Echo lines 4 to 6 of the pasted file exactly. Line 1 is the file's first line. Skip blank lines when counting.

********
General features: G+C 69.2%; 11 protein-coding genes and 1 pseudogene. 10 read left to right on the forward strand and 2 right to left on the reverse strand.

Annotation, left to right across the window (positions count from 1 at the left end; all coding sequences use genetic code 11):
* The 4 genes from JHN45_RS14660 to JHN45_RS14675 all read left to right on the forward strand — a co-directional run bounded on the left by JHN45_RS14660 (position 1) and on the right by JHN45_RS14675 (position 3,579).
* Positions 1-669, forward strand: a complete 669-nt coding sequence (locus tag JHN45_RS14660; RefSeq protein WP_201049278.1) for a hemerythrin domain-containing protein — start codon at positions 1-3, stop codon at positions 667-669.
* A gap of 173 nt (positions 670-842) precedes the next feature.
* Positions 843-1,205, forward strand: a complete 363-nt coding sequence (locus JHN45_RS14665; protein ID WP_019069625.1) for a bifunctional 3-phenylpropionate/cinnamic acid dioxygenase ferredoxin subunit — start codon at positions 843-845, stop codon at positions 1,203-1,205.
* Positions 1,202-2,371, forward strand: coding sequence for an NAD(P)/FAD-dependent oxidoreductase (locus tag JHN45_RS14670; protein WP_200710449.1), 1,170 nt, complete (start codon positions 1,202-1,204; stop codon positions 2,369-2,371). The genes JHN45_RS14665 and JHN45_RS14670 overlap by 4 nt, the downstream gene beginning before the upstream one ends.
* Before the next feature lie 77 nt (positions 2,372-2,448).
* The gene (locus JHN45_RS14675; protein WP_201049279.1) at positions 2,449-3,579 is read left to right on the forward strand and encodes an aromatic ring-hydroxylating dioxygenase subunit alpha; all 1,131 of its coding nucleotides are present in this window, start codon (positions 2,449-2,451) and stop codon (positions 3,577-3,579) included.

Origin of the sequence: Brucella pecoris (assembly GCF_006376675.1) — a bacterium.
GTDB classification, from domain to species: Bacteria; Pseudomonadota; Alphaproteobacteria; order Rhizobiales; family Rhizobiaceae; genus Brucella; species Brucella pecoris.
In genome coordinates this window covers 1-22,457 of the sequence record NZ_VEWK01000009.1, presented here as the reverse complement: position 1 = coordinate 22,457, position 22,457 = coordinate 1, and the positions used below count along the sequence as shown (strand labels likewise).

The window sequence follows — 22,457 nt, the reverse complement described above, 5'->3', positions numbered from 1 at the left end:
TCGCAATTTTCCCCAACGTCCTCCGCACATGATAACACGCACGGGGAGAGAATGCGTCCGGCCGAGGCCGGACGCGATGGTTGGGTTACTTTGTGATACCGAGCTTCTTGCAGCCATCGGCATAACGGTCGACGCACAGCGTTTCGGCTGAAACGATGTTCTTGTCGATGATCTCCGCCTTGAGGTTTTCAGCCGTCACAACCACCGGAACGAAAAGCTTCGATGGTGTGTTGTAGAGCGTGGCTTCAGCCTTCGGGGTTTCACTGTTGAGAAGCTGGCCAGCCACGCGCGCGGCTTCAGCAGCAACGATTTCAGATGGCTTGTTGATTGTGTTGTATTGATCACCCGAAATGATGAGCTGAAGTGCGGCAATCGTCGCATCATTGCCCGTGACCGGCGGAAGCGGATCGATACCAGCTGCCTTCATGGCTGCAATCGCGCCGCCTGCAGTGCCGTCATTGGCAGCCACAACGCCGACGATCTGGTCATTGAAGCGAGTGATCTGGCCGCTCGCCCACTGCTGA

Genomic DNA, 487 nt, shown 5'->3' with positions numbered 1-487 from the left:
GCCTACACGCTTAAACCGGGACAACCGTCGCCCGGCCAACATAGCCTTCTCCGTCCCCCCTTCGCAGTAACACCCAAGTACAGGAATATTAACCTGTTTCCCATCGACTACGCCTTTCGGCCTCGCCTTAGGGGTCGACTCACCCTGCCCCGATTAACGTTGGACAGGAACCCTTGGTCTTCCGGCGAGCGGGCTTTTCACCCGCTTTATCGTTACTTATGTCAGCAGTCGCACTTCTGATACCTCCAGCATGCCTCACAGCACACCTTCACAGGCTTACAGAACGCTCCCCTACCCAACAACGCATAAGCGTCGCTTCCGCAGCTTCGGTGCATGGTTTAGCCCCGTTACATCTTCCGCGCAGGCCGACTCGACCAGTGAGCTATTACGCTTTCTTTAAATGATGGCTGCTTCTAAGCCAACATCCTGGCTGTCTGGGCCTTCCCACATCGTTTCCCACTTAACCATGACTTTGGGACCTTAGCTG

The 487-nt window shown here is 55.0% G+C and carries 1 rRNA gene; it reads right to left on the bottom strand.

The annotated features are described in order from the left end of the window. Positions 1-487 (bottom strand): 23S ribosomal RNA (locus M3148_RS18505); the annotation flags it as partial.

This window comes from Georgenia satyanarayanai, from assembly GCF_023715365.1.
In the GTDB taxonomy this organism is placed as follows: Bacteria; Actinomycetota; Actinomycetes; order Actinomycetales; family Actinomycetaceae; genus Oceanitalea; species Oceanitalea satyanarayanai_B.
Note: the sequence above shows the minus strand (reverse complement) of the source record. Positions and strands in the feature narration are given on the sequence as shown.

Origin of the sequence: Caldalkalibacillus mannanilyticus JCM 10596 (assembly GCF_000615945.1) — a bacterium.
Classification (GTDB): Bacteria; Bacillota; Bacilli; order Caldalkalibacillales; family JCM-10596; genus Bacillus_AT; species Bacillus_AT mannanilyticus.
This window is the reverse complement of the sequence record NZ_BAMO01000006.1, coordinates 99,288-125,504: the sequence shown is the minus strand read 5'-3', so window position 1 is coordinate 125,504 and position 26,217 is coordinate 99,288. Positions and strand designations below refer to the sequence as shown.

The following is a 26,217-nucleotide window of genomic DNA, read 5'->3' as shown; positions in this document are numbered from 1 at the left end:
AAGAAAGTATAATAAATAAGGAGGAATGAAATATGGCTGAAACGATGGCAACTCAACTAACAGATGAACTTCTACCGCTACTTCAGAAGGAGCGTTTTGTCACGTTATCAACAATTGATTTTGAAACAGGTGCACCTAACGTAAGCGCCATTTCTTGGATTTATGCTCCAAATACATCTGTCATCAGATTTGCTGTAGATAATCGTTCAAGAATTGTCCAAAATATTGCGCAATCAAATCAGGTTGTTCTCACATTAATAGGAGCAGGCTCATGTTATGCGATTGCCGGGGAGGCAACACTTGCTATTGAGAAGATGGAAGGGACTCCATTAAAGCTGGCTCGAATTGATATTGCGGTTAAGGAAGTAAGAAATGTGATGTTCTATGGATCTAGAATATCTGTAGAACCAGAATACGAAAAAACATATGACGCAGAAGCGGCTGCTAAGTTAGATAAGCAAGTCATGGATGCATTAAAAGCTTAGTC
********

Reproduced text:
* Positions 1-669, forward strand: a complete 669-nt coding sequence (locus tag JHN45_RS14660; RefSeq protein WP_201049278.1) for a hemerythrin domain-containing protein — start codon at positions 1-3, stop codon at positions 667-669.
* A gap of 173 nt (positions 670-842) precedes the next feature.
* Positions 843-1,205, forward strand: a complete 363-nt coding sequence (locus JHN45_RS14665; protein ID WP_019069625.1) for a bifunctional 3-phenylpropionate/cinnamic acid dioxygenase ferredoxin subunit — start codon at positions 843-845, stop codon at positions 1,203-1,205.